The New York Times print
One way analysts have studied randomness in hockey is by watching the performance of goalies.
“In a regular season, your worst goalie is going to block about 86 percent of shots and your best goalie is going to block about 93 percent, and that’s the whole spread,” David Berri, a professor of economics at Southern Utah University, said. “It’s basically every goalie blocks nine out of 10 shots.”
Before this Hoops Recruit Chose Indiana, Adidas Made Sure He Stayed Under its Tent
The Washington Post online
“Even if you’re conservative in your math,” said David Berri, a professor of economics at Southern Utah University, “a player like this is worth well over a million.”
Who Will Cleveland Browns Pick in First Round of 2018 NFL Draft?
Bloomberg TV tv
Southern Utah University Professor of Economics David Berri discusses the potential first round selections for the NFL's 2018 draft. He speaks with Bloomberg's Vonnie Quinn on "Bloomberg Markets."
Commission on College Basketball Calls for Reforms on One-and-Dones, Undrafted Players
LA Times online
With college basketball reeling from scandal, an independent NCAA task force has called for widespread reform of a game that has become a multibillion-dollar business fraught with bribery and fraud.
Should Female Athletes Sue the Networks for Equal Coverage?
The Guardian online
Women are conditioned to accept what’s given to them and women athletes are no exception. It’s time for a change.
NCAA Tournament Rakes in Millions on Efforts of Unpaid Athletes, But What's the Solution?
LA Times online
When sports economists compare these numbers to the value of scholarships that athletes receive, they see a trigger for the corruption scandal enveloping the game.
"If we think about the word 'exploitation,' it has a specific definition," Southern Utah professor David Berri said. "'Exploitation' means you're being paid a wage less than your economic value … any restriction below market prices is going to lead to cheating."
How LeBron James Says He'd Fix the "Corrupt" NCAA
Washington Post online
The NCAA is “corrupt,” LeBron James said Tuesday, echoing a sentiment that’s seemingly growing louder as more coaches are implicated in an FBI pay-for-play scandal.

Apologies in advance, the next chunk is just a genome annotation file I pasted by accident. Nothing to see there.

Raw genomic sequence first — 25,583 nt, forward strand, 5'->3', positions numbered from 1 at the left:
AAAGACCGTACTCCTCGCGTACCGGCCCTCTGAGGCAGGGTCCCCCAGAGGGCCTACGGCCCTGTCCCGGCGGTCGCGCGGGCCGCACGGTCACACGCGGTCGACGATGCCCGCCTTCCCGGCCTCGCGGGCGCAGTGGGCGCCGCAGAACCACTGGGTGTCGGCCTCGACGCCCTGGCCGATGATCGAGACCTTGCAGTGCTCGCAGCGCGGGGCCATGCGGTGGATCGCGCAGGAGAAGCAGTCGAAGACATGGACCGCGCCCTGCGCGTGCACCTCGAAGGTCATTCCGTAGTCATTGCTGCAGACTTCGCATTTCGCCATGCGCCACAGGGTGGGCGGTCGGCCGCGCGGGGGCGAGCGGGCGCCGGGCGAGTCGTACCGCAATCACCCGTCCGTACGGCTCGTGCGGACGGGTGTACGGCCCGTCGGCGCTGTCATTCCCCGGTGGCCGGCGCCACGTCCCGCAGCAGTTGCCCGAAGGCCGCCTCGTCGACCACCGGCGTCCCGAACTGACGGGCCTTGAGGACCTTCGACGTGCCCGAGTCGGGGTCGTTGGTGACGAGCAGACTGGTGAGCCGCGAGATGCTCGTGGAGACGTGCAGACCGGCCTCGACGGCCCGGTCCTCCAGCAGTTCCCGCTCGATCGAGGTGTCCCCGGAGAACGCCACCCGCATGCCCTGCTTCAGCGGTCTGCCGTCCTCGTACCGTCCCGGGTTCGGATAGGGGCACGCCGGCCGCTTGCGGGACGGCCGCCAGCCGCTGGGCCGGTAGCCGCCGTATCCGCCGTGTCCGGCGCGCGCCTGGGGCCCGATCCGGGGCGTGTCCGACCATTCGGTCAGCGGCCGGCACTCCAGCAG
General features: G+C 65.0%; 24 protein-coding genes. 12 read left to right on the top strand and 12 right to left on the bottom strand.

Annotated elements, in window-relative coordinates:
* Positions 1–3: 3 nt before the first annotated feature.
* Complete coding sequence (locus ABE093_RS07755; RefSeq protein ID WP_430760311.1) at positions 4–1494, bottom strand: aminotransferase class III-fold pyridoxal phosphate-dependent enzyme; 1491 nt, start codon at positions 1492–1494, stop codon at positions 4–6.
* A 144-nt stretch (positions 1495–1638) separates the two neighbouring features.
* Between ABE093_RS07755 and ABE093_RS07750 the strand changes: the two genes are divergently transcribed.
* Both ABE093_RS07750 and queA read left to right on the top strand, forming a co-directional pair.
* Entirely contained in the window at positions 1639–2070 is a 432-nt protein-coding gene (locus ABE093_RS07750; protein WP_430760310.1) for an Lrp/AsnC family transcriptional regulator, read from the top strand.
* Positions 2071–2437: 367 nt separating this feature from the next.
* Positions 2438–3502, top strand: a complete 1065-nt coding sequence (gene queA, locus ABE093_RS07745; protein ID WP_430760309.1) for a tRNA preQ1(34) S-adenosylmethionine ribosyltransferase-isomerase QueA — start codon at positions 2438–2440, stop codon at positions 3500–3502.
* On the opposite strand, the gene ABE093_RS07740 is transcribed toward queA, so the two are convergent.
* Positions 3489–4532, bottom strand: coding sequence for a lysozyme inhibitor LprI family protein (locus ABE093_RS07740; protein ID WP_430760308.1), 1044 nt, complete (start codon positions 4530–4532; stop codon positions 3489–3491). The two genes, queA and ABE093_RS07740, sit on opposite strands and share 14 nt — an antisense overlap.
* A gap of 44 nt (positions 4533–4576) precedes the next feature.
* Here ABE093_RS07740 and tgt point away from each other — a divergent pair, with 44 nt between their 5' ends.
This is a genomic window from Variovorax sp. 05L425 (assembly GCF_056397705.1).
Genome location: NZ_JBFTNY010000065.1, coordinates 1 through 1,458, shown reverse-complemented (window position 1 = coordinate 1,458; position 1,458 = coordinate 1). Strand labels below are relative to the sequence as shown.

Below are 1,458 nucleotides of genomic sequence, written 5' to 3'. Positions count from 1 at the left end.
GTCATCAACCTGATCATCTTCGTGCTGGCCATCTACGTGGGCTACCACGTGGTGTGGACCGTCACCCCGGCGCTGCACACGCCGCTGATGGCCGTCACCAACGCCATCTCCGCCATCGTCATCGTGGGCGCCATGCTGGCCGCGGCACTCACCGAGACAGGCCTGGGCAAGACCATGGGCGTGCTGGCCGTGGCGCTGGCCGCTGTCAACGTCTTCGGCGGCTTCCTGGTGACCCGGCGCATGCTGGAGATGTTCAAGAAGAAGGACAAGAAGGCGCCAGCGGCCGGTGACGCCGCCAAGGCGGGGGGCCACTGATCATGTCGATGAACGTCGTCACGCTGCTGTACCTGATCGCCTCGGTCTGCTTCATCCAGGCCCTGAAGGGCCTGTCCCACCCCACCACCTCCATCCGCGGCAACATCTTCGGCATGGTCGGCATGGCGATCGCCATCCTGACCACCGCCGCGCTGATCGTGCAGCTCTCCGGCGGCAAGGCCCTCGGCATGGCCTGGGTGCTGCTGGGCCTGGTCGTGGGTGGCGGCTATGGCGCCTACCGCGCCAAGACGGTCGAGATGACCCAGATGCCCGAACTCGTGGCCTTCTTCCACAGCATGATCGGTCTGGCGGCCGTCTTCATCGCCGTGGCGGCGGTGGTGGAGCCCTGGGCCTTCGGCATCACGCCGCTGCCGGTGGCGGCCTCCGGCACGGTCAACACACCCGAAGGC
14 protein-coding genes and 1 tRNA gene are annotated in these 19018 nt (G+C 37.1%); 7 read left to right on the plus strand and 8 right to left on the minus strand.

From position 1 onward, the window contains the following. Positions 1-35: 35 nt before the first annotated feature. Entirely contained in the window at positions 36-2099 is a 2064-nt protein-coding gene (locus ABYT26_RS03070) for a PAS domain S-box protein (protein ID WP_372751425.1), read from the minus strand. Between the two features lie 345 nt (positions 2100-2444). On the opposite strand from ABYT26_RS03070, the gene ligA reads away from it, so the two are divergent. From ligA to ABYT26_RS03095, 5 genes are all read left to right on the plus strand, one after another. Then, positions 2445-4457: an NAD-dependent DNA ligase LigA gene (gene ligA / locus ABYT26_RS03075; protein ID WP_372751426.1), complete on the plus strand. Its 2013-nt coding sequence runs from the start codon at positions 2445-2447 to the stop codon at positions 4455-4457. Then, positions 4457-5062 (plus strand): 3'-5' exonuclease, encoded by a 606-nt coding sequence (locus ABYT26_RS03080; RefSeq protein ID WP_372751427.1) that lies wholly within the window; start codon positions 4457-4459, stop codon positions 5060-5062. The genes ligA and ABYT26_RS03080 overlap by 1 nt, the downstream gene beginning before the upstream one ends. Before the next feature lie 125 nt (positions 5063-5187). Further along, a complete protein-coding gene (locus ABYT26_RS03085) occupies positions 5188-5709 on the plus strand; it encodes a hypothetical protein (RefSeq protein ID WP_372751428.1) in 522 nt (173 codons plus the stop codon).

Is the FBI Cleaning Up College Basketball, or Wasting its Time?
Washington Post online
Five months later, with the NCAA’s premier event and moneymaker — the men’s basketball tournament — about to tip-off, the sport remains in turmoil. The FBI probe continues, threatening to tarnish legacies, end careers and send coaches and shoe company officials to prison.
The NBA's Most Overpaid Players 2018
Our analysis uses a statistic called Wins Produced, which was created by my co-author, David Berri, and is calculated by BoxscoreGeeks.com. It resembles other metrics (like Win Shares) that attempt to measure how much credit a player should get for producing a win, and it similarly weights various statistical inputs (like points and turnovers) to come up with a single wins estimate.
The Heat Are Stuck Between A Rock And A Hard Place With Limited Cap Space And Few Trade Assets
For the purpose of this column, I’ll be defining “underpaid” and “overpaid” based on the data Brett Knight presented in his league-wide evaluation of the most underpaid and overpaid players around the league. As a quick refresher, Forbes uses a method, indebted to Southern Utah University Economist, David Berri, in which we multiply a player’s Wins Estimate Average by the average cost of a win.
A few days ago, it was reported that Anriel Howard was transferring from the Texas A&M Aggies to the Mississippi State Bulldogs. Howard was the most productive player on the Aggies last season, and her addition for the 2018-19 season should definitely help the Bulldogs overcome the departure of Victoria Vivians.